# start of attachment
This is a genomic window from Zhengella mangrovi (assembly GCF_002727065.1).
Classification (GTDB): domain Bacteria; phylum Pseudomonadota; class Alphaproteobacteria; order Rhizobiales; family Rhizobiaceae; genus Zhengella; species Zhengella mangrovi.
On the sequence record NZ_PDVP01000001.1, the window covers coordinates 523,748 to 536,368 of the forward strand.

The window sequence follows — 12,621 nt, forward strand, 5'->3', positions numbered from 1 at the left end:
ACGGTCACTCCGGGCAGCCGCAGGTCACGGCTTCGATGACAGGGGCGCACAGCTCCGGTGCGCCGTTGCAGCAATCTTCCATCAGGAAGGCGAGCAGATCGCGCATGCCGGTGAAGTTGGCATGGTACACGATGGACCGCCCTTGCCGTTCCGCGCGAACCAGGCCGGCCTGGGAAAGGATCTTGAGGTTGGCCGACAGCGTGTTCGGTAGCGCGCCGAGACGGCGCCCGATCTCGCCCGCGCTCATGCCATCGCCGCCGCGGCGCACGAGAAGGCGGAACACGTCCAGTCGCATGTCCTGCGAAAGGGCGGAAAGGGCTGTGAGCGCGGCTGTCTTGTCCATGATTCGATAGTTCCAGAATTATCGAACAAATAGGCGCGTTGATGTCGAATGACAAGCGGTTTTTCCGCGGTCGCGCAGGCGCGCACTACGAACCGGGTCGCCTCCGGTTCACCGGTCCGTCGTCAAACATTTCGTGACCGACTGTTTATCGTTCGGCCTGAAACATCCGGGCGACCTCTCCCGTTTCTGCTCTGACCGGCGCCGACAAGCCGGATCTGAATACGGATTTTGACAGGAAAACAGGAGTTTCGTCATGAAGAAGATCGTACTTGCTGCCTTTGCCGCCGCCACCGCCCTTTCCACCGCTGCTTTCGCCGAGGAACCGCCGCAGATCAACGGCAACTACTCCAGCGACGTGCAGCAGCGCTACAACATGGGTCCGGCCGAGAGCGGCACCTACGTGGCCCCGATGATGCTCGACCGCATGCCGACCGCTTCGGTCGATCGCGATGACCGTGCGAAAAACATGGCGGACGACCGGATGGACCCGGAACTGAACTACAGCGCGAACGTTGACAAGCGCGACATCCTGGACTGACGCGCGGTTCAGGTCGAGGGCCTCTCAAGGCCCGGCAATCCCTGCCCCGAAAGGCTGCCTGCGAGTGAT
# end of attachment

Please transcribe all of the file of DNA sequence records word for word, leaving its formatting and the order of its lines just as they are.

This is a genomic window from Zhengella mangrovi (assembly GCF_002727065.1).
Classification (GTDB): domain Bacteria; phylum Pseudomonadota; class Alphaproteobacteria; order Rhizobiales; family Rhizobiaceae; genus Zhengella; species Zhengella mangrovi.
On the sequence record NZ_PDVP01000001.1, the window covers coordinates 523,748 to 536,368 of the forward strand.

The window sequence follows — 12,621 nt, forward strand, 5'->3', positions numbered from 1 at the left end:
ACGGTCACTCCGGGCAGCCGCAGGTCACGGCTTCGATGACAGGGGCGCACAGCTCCGGTGCGCCGTTGCAGCAATCTTCCATCAGGAAGGCGAGCAGATCGCGCATGCCGGTGAAGTTGGCATGGTACACGATGGACCGCCCTTGCCGTTCCGCGCGAACCAGGCCGGCCTGGGAAAGGATCTTGAGGTTGGCCGACAGCGTGTTCGGTAGCGCGCCGAGACGGCGCCCGATCTCGCCCGCGCTCATGCCATCGCCGCCGCGGCGCACGAGAAGGCGGAACACGTCCAGTCGCATGTCCTGCGAAAGGGCGGAAAGGGCTGTGAGCGCGGCTGTCTTGTCCATGATTCGATAGTTCCAGAATTATCGAACAAATAGGCGCGTTGATGTCGAATGACAAGCGGTTTTTCCGCGGTCGCGCAGGCGCGCACTACGAACCGGGTCGCCTCCGGTTCACCGGTCCGTCGTCAAACATTTCGTGACCGACTGTTTATCGTTCGGCCTGAAACATCCGGGCGACCTCTCCCGTTTCTGCTCTGACCGGCGCCGACAAGCCGGATCTGAATACGGATTTTGACAGGAAAACAGGAGTTTCGTCATGAAGAAGATCGTACTTGCTGCCTTTGCCGCCGCCACCGCCCTTTCCACCGCTGCTTTCGCCGAGGAACCGCCGCAGATCAACGGCAACTACTCCAGCGACGTGCAGCAGCGCTACAACATGGGTCCGGCCGAGAGCGGCACCTACGTGGCCCCGATGATGCTCGACCGCATGCCGACCGCTTCGGTCGATCGCGATGACCGTGCGAAAAACATGGCGGACGACCGGATGGACCCGGAACTGAACTACAGCGCGAACGTTGACAAGCGCGACATCCTGGACTGACGCGCGGTTCAGGTCGAGGGCCTCTCAAGGCCCGGCAATCCCTGCCCCGAAAGGCTGCCTGCGAGTGAT